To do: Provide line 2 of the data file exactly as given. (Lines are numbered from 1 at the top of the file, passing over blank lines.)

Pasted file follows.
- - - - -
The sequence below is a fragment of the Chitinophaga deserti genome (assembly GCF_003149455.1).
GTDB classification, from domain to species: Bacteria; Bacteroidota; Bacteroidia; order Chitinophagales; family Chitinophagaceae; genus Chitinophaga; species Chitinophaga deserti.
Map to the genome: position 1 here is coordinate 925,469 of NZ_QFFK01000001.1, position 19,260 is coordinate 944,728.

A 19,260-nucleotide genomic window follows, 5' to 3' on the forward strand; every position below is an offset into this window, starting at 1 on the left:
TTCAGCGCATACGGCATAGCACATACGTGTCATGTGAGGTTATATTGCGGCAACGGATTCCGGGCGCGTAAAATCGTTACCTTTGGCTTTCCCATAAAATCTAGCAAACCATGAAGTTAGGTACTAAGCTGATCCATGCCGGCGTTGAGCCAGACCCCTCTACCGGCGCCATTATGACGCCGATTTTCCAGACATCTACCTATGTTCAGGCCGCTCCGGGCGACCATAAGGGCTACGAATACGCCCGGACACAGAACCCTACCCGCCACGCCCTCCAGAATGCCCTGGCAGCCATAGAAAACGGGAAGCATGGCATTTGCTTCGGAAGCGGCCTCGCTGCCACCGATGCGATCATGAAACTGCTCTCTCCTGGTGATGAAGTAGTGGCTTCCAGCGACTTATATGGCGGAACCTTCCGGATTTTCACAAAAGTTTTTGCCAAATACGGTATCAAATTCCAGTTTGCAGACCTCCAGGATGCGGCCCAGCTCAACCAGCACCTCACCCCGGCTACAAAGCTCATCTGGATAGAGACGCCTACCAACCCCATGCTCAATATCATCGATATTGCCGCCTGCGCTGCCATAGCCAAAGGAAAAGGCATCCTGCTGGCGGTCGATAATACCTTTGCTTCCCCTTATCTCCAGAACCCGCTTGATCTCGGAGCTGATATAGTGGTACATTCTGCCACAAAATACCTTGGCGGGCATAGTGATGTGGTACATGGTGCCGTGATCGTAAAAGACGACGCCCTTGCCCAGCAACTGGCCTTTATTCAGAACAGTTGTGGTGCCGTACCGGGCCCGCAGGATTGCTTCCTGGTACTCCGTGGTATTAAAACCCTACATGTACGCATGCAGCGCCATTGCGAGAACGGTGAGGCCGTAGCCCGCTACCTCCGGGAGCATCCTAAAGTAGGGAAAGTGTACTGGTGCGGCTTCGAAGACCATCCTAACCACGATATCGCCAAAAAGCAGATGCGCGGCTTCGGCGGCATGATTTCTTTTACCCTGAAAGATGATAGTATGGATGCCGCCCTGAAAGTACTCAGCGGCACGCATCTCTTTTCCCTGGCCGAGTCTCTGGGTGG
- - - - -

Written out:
GTDB classification, from domain to species: Bacteria; Bacteroidota; Bacteroidia; order Chitinophagales; family Chitinophagaceae; genus Chitinophaga; species Chitinophaga deserti.